With new algorithms approved by the U.S. Food and Drug Administration (FDA) seemingly on a weekly basis, there's no doubt the technology is continuing to have a significant impact on radiology. One estimate suggests the medical imaging AI market is expected to exceed $1.7 billion by 2027.
Even in nuclear medicine, AI applications appear to be picking up steam, with experts recently discussing whether or not AI algorithms will eventually replace conventional radiomics analysis.
AuntMinnie's coverage of discussions at the annual meeting of the Society for Imaging Informatics in Medicine in June provided an excellent snapshot of the technology's current status. Questions seem to have shifted from "How does AI work?" to "How can AI work for me?"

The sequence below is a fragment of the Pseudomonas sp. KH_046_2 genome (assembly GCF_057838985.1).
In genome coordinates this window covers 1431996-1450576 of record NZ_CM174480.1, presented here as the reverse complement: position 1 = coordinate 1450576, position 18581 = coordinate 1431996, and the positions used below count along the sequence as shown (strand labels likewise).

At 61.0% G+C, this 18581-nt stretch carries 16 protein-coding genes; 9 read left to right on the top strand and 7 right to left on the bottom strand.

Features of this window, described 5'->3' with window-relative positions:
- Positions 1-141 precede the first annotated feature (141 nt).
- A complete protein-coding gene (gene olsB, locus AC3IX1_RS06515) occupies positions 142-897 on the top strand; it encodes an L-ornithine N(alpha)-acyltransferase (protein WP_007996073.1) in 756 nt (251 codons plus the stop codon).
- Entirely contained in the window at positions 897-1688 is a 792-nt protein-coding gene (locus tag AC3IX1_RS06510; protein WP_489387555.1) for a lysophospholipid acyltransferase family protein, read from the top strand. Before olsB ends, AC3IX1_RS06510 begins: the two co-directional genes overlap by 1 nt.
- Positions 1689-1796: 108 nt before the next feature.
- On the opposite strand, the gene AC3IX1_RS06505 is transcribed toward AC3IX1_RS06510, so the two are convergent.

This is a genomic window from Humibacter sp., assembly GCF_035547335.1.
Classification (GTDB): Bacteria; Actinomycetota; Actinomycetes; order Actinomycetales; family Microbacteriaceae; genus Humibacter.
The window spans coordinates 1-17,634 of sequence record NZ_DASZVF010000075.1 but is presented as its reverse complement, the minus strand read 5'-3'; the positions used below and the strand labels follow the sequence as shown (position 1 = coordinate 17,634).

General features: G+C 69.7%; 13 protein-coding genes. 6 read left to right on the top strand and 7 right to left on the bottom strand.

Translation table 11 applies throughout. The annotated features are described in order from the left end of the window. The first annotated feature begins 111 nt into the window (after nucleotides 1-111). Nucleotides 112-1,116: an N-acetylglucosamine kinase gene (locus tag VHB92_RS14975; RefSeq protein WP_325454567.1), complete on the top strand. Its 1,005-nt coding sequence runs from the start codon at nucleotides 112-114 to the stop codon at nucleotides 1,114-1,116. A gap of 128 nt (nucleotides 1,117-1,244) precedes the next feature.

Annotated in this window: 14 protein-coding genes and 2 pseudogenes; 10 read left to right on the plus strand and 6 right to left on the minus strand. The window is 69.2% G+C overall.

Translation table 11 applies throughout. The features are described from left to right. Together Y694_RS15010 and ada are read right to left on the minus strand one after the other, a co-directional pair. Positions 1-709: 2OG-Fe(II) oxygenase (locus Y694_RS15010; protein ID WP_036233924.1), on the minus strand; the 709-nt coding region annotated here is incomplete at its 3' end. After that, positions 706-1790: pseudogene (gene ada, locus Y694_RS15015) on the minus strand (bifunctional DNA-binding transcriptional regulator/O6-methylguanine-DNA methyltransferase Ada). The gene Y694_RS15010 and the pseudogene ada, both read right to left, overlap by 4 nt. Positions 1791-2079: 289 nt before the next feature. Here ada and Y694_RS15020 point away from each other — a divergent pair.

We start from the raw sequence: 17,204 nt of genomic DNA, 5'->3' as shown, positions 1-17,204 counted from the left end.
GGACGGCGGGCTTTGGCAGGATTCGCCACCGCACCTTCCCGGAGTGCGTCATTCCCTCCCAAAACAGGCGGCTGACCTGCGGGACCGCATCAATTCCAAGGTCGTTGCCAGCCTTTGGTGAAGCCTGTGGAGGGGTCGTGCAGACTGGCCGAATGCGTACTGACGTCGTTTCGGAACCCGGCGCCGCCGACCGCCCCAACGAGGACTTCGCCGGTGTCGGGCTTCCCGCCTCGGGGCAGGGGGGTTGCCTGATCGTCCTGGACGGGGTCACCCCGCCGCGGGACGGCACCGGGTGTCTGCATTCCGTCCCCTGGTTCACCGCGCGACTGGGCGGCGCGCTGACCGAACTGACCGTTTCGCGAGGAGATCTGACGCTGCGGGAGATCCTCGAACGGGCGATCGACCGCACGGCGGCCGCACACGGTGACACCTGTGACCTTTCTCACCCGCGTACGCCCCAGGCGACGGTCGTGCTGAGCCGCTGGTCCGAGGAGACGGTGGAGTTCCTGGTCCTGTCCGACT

In one interview, for instance, Marc Kohli, MD, of the University of California, San Francisco, tackled a popular question: How can practices trust the AI technology they want to implement?
These questions aside, early research has begun to suggest that patient attitudes may be shifting in a positive way toward the technology. Researchers in the U.K. recently characterized patient responses gleaned in focus groups by stating that most think implementing AI "sounds like a brilliant idea."
So, will AI be returning to the winning circle this year in the category of the Most Significant News Event in Radiology? Stay tuned to find out.
Biggest Threat to Radiology